Tina Zhang started her career as an investment banker at Goldman Sachs covering financial institutions. After two years, she transferred from New York to Sydney, Australia, where she covered fintech at a time when Australia’s fintech scene was blossoming. With this experience, Tina moved back to NYC and worked with payments and vertical software companies during the wave of fintech IPOs. Driven to better understand the product, strategy, and investing side of fintech, she took the opportunity to join Stripe's M&A and Investing team, where she is today.
Stripe’s mission is to increase the GDP of the internet, an ambitious undertaking predicated on a thriving ecosystem that enables commerce and financial services to move online. Tina’s team helps to further this mission by making strategic investments and acquisitions to allow Stripe users and the broader fintech ecosystem exposure to new emerging product areas and accelerate their growth.
Tina’s day to day involves a lot of talking to founders – understanding what problems they are solving for, what solutions are currently in the market, and how Stripe can partner with them to jointly achieve their mission. She works closely with Stripe’s product teams to surface interesting companies that the company can invest, partner with or acquire to accelerate their product roadmap and better serve users.
Tina has had a long-standing curiosity about consumer products and experiences, and why we, as consumers, gravitate towards certain brands and products. With Stripe’s recent launch of its one-click checkout product, Link, Tina has been focused on the intersection between commerce infrastructure and new payment methods to enable more frictionless and delightful consumer experiences.
More on Tina
Where you currently live: NYC
Hometown: Cincinnati, Ohio
Favorite fintech media (blog, podcast, newsletter etc) that inspires you: Packy McCormick’s Not Boring piece on Stripe was one of the reasons I wanted to join Stripe! He’s unabashedly optimistic – which is part of Stripe’s DNA to be macro-optimistic.
What is one piece of advice someone told you that resonated with you that can give to other women in FinTech?
Someone I really look up to once told me that in investing you can make all the right decisions but still have it not work out – so much of it comes down to luck. This is such a helpful framework for me because we often take failures personally especially when we look at all the people around us that we deem to be successful. There are things that we can control – which is trying to make those right decisions and putting in the work, but at the end of the day, some things will always be out of your control. The hard part is to come to terms with that and be able to let go of the things you can’t control.
What's the best job decision you ever made?
Moving abroad to Australia! I remember visiting Sydney for the first time when I was 12 years old, and thinking to myself that I wanted to move there one day. And almost 12 years later, I got the opportunity to do so with my first job at Goldman. It continues to be one of the most fulfilling experiences I’ve ever had – challenging myself to move to a different country where I didn’t know a single person and having to build a network from scratch really pushed my comfort zone. And the people and friends I’ve met there are still some of my closest friends!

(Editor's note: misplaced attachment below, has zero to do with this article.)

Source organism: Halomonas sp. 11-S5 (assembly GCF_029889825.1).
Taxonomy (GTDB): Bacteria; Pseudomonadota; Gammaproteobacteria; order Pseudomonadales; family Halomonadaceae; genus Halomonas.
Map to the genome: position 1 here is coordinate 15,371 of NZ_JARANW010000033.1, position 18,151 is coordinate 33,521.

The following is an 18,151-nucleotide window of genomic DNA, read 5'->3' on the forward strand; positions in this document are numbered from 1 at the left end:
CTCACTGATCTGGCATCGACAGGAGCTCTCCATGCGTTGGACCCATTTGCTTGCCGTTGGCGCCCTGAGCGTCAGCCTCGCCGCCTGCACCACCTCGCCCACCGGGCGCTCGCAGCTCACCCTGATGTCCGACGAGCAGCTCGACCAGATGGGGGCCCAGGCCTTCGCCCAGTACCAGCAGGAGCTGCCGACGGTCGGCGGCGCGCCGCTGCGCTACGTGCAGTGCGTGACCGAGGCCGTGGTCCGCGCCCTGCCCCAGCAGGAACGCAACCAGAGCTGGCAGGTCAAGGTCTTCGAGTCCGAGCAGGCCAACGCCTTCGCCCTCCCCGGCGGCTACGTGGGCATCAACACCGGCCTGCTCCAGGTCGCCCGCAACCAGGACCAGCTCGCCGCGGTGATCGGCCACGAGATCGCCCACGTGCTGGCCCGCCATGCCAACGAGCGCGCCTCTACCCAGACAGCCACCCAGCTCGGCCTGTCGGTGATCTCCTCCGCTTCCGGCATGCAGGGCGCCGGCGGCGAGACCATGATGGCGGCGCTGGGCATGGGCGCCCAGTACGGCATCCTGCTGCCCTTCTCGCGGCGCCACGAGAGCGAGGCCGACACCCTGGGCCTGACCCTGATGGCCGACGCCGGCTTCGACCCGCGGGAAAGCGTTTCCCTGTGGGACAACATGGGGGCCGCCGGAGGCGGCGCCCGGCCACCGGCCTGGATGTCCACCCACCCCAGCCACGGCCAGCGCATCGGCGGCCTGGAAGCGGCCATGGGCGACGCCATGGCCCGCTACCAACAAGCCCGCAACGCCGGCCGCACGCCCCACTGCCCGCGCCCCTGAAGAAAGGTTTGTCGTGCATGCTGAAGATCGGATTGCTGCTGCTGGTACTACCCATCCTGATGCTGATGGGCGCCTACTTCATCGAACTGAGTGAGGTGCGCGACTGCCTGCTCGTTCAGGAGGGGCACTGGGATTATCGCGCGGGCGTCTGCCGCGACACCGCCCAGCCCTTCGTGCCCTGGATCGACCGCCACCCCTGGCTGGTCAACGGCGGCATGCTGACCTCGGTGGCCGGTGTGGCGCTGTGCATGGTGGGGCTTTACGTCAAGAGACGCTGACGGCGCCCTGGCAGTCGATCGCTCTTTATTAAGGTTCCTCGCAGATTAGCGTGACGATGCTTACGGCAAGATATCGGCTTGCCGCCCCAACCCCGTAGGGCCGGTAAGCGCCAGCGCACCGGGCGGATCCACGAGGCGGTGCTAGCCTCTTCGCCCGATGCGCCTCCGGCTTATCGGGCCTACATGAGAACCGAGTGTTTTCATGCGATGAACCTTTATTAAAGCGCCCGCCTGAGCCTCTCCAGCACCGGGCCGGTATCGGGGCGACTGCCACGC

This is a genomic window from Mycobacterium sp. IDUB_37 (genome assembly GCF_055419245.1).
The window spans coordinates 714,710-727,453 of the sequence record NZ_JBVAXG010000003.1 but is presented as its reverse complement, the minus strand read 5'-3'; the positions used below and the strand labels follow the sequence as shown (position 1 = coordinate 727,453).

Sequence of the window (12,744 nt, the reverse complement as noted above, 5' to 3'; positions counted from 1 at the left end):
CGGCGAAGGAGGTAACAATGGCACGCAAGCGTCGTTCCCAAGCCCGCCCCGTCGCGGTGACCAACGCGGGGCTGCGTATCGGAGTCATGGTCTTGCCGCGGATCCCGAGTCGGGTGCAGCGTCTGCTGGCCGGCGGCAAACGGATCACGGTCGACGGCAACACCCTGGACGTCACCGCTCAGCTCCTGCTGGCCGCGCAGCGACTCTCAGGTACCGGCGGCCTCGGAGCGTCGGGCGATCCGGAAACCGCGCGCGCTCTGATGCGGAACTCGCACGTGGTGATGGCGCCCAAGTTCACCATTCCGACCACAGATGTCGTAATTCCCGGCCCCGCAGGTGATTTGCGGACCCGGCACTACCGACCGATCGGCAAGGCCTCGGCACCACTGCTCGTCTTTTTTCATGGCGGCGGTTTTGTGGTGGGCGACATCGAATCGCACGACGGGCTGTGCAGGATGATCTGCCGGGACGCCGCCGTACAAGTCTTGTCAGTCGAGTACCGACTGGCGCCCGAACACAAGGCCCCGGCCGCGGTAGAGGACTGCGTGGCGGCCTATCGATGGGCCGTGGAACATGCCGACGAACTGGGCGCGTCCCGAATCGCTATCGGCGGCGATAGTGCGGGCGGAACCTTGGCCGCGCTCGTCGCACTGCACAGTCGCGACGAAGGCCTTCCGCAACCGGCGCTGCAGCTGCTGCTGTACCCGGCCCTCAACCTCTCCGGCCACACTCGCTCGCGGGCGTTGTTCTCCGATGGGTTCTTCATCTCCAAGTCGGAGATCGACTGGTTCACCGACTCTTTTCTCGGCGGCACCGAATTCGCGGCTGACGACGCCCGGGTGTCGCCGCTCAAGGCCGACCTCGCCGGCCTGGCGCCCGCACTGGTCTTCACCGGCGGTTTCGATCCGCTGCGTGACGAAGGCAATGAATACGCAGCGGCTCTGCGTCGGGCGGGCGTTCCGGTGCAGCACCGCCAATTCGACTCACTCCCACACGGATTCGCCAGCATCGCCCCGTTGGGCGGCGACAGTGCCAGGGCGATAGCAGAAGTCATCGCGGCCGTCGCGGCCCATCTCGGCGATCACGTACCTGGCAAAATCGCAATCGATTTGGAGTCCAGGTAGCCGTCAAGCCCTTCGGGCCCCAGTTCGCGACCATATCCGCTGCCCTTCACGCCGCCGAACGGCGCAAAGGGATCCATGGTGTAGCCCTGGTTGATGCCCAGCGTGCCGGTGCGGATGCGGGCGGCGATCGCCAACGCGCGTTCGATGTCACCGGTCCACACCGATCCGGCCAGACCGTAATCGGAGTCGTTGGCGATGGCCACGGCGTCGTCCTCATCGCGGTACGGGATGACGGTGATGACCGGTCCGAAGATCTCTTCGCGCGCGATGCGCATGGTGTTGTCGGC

Do you have any productivity hacks? What keeps you motivated? How do you maintain a work/life balance?
It’s funny because I’ve been obsessed with learning how to be more productive my whole life, but it wasn’t really until this year where everything started to click for me. I always thought I liked novelty and changing environments, but turns out having a really good routine actually helps a lot with productivity. For me, a lot of being productive is as much as a subconscious thing as it is a willpower thing – having a clean environment, getting a good sweat in and starting the day early make a big difference in setting yourself up for a productive day.
6:30am: wake up, scan notifications for anything urgent and then try to put my phone away – get into workout clothes and make an iced coffee to go before heading out the door.
7:00am: exercise – lately I’ve been going to a lot of Pilates classes but I love to run
8:00am: if I’m working from the office, I'll try to eke out my daily Duolingo while I’m commuting. I'm learning French at the moment with the hopes of one day moving there :)
9:00am: start catching up on emails – luckily most of my team is west coast based so the mornings are usually quiet, and I get time to do deep work. Usually this means research, writing, looking at founders of interesting companies that I want to reach out to, refining my thesis on a space, writing memos
12:30pm: break for lunch! I try not to eat at my desk when I’m in the office so I can take advantage of time with my colleagues
1:00pm: most of my meetings are post lunch, so it’s a lot of cold brew and Zoom for me in the afternoon
6:00pm: I try to get most of the more intensive work done while I’m in the office before heading home
6:30pm: I like to cook so I try to make dinner at home during the week – usually it’s something along the lines of a grain bowl, stir fry or fish
8:00pm: creative time – one of my new year's resolutions was to spend time being creative. My perfect evening is when I get to write on my blog or make a mood board
9:30pm: tidy up any loose ends – emails, slacks, posts
10:30pm: hopefully read a few pages (currently I’m reading tomorrow, tomorrow and tomorrow), Facetime my family/loved ones, and sleep!